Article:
Standards for Establishing and Maintaining Wellness

A. Commitment to self care

  • Make a formal, tangible commitment that is written, public, specific, with a measurable promise of self care.
  • The self care plan should set deadlines and goals connected to specific activities of self care.
  • Generate strategies that work. Such a plan must be attainable and followed with great commitment and monitored by advocates of your self care.

B: Strategies for letting go of work

  • Make a formal, tangible commitment of letting go of work in off hours and embracing rejuvenation activities that are fun, stimulating, inspiriting, and generate joy of life.
  • The letting go of work plan should set deadlines and goals connected to specific activities of self care.

C. Strategies for gaining a sense of self care achievement

  • Set strategies for acquiring adequate rest and relaxation that are tailored to your own interest and abilities.
  • Set strategies for practicing effective daily stress reductions methods, tailored to your own interest and abilities in effectively managing your stress during working hours and off-hours.

Inventory of Self Care Practice -- Personal

A: Physical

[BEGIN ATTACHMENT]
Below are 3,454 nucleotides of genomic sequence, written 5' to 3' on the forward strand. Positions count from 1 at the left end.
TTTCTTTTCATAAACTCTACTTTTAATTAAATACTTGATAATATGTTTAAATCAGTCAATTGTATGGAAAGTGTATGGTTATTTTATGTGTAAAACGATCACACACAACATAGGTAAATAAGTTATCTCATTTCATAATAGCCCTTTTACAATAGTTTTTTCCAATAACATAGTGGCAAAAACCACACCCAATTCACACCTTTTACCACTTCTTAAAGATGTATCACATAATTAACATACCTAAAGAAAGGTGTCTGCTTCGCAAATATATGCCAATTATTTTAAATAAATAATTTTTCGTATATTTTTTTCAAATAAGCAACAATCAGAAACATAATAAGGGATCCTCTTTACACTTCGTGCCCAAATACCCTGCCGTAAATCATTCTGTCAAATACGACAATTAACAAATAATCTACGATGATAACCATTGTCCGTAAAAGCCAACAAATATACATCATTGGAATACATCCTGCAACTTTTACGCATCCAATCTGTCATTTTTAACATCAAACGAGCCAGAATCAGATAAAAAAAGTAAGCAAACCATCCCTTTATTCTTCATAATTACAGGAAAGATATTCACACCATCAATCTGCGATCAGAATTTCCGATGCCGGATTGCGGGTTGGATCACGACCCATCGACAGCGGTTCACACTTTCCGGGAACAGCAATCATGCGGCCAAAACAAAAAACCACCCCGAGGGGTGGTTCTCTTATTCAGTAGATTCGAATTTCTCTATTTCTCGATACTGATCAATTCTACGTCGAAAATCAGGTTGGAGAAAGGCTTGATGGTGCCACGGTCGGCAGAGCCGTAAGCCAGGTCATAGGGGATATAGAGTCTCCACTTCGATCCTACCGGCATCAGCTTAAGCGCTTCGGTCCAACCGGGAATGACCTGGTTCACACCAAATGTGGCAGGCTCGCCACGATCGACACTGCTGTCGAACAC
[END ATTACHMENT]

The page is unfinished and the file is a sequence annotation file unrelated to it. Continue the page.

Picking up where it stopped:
• Effectively monitor all parts of your body for tension and utilize techniques that reduce or eliminate such tensions.
  • Ensure effective sleep induction and maintenance.
  • Effectively monitor all food and drink intake and lack of intake with the awareness of their implications for health and functioning.

B: Psychological

  • Effective behaviours and practices to sustain balance between work and play
  • Effective relaxation time and methods
  • Frequent contact with nature or other calming stimuli
  • Effective methods of creative expression
  • Effective skills for ongoing self care include assertive­ness, stress reduction, interpersonal communication, cognitive restructuring and time management.
  • Effective skill and competence in meditation or spiritual practice that is calming
  • Effective methods of self assessment and self-awareness

C: Social/interpersonal

  • Social supports of at least 5 people, including at least 2 at work who will be highly supportive when called upon.
  • Know when and how to secure help -- both informal and professional -- and that the help will be delivered quickly and effectively.